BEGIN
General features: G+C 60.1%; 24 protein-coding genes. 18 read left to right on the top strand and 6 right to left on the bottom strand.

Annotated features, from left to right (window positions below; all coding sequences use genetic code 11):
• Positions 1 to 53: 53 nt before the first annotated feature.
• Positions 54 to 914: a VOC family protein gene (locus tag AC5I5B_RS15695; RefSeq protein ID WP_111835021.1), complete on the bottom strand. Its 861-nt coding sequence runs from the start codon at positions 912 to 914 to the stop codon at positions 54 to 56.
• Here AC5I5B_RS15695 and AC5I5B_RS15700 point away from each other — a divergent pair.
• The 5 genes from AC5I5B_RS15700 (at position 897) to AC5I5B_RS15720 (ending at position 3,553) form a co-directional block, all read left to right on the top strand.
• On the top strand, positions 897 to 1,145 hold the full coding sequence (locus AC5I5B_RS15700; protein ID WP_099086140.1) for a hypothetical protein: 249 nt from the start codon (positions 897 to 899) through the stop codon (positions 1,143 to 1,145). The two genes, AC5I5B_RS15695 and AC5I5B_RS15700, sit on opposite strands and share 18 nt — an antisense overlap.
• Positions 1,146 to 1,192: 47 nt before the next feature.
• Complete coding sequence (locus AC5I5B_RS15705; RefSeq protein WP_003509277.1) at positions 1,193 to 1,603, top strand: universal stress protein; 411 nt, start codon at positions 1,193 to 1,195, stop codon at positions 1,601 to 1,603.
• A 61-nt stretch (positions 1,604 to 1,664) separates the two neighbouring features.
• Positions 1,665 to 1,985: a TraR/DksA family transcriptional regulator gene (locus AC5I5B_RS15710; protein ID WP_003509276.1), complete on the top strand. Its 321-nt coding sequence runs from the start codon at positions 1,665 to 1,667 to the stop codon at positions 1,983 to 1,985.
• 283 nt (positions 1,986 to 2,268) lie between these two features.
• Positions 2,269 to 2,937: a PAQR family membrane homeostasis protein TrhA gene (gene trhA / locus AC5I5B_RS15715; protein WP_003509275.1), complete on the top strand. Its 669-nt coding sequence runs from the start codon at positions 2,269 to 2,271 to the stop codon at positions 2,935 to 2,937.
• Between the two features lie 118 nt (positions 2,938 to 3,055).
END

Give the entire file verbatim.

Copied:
General features: G+C 60.1%; 24 protein-coding genes. 18 read left to right on the top strand and 6 right to left on the bottom strand.

Annotated features, from left to right (window positions below; all coding sequences use genetic code 11):
• Positions 1 to 53: 53 nt before the first annotated feature.
• Positions 54 to 914: a VOC family protein gene (locus tag AC5I5B_RS15695; RefSeq protein ID WP_111835021.1), complete on the bottom strand. Its 861-nt coding sequence runs from the start codon at positions 912 to 914 to the stop codon at positions 54 to 56.
• Here AC5I5B_RS15695 and AC5I5B_RS15700 point away from each other — a divergent pair.
• The 5 genes from AC5I5B_RS15700 (at position 897) to AC5I5B_RS15720 (ending at position 3,553) form a co-directional block, all read left to right on the top strand.
• On the top strand, positions 897 to 1,145 hold the full coding sequence (locus AC5I5B_RS15700; protein ID WP_099086140.1) for a hypothetical protein: 249 nt from the start codon (positions 897 to 899) through the stop codon (positions 1,143 to 1,145). The two genes, AC5I5B_RS15695 and AC5I5B_RS15700, sit on opposite strands and share 18 nt — an antisense overlap.
• Positions 1,146 to 1,192: 47 nt before the next feature.
• Complete coding sequence (locus AC5I5B_RS15705; RefSeq protein WP_003509277.1) at positions 1,193 to 1,603, top strand: universal stress protein; 411 nt, start codon at positions 1,193 to 1,195, stop codon at positions 1,601 to 1,603.
• A 61-nt stretch (positions 1,604 to 1,664) separates the two neighbouring features.
• Positions 1,665 to 1,985: a TraR/DksA family transcriptional regulator gene (locus AC5I5B_RS15710; protein ID WP_003509276.1), complete on the top strand. Its 321-nt coding sequence runs from the start codon at positions 1,665 to 1,667 to the stop codon at positions 1,983 to 1,985.
• 283 nt (positions 1,986 to 2,268) lie between these two features.
• Positions 2,269 to 2,937: a PAQR family membrane homeostasis protein TrhA gene (gene trhA / locus AC5I5B_RS15715; protein WP_003509275.1), complete on the top strand. Its 669-nt coding sequence runs from the start codon at positions 2,269 to 2,271 to the stop codon at positions 2,935 to 2,937.
• Between the two features lie 118 nt (positions 2,938 to 3,055).